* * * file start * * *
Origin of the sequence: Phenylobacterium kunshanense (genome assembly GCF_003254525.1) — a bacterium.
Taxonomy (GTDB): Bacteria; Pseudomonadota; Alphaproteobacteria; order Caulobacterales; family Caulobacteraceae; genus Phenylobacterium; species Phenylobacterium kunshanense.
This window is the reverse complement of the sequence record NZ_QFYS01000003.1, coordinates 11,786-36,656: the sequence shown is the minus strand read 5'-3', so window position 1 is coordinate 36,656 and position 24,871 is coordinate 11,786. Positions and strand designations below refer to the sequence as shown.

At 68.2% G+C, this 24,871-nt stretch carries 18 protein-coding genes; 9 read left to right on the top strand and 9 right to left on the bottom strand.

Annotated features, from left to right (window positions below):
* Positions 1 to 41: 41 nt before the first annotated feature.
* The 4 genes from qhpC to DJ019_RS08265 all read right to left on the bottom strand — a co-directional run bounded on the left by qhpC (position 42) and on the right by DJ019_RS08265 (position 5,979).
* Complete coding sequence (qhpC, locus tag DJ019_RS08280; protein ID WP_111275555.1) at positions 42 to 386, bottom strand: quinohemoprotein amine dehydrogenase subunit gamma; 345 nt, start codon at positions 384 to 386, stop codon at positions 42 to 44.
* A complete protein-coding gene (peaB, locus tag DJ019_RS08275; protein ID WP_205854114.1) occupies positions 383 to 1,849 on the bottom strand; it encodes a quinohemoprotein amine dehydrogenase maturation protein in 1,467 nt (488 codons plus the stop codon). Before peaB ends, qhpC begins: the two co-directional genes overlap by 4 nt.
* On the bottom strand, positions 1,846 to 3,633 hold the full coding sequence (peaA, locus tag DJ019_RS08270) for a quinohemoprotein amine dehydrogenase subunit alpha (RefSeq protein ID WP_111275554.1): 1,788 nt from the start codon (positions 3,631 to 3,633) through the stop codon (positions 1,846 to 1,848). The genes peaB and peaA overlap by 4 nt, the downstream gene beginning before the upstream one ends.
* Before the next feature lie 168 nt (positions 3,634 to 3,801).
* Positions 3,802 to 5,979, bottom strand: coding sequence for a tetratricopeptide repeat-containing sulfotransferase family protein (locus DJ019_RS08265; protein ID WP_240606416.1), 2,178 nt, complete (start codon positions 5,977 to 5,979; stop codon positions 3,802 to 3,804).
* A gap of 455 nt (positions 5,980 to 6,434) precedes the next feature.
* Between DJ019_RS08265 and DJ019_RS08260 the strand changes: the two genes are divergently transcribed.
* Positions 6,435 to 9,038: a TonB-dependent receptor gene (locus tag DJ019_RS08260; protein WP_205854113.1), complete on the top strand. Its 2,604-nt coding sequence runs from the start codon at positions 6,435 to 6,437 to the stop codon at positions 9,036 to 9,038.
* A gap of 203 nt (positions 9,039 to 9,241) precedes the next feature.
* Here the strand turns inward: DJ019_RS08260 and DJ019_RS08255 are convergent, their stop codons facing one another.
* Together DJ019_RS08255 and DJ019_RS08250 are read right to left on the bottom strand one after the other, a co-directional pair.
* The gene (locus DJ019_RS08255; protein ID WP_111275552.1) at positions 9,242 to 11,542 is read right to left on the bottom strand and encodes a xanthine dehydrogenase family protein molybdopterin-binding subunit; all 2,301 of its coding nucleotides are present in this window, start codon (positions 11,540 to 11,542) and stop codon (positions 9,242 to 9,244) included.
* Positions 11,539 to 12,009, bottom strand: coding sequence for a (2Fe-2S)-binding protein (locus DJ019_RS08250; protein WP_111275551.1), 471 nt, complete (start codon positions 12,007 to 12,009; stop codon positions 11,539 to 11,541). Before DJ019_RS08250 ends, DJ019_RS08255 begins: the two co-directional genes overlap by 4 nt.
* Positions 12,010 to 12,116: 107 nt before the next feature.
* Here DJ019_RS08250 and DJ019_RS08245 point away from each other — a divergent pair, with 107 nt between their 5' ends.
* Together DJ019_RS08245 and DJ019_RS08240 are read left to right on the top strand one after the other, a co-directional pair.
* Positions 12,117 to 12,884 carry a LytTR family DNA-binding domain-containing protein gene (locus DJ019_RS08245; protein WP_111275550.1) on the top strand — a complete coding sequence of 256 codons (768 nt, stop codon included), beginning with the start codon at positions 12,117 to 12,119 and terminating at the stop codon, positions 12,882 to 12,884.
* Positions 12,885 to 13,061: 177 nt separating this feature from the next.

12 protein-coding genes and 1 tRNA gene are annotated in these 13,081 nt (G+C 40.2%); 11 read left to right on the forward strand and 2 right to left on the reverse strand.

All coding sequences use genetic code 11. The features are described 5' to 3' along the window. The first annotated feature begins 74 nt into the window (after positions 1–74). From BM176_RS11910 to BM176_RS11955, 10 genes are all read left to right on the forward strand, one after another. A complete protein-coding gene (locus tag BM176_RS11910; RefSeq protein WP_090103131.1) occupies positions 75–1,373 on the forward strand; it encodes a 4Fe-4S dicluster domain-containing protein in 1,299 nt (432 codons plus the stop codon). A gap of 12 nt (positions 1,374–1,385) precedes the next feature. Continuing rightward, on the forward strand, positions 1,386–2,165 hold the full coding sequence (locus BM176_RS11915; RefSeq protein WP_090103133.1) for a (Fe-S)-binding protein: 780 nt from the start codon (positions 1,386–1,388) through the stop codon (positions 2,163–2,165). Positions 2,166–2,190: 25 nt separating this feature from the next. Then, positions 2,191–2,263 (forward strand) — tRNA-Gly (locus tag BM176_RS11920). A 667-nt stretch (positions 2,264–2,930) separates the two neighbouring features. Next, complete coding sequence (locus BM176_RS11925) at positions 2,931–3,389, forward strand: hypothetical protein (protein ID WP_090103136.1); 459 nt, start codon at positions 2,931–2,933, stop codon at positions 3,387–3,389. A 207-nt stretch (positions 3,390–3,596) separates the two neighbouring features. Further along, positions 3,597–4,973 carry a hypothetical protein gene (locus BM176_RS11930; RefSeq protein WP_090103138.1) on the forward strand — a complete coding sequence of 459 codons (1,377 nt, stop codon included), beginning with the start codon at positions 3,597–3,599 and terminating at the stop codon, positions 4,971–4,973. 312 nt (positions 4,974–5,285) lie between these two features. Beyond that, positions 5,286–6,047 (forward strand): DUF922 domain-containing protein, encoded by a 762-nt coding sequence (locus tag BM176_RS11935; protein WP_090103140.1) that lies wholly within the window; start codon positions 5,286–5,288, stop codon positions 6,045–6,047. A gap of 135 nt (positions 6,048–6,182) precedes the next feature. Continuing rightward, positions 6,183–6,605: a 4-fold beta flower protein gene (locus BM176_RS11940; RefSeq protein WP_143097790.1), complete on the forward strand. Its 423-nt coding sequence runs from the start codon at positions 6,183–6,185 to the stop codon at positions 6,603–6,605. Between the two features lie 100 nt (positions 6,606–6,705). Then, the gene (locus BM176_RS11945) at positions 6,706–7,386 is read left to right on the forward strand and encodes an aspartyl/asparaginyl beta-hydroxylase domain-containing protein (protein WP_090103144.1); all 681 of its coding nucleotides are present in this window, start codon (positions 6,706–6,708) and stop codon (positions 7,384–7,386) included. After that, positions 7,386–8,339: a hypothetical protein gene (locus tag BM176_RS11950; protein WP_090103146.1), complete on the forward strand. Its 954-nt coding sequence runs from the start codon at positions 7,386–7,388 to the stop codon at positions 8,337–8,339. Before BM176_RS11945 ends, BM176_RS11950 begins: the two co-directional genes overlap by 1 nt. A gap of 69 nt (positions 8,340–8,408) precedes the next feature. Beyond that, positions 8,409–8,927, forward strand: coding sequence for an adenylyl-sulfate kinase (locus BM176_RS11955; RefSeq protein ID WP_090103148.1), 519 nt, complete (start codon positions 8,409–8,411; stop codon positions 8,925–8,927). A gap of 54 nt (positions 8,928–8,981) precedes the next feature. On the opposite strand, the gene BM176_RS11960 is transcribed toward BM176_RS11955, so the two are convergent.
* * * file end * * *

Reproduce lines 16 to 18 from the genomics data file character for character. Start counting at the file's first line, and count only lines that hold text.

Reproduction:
* A gap of 203 nt (positions 9,039 to 9,241) precedes the next feature.
* Here the strand turns inward: DJ019_RS08260 and DJ019_RS08255 are convergent, their stop codons facing one another.
* Together DJ019_RS08255 and DJ019_RS08250 are read right to left on the bottom strand one after the other, a co-directional pair.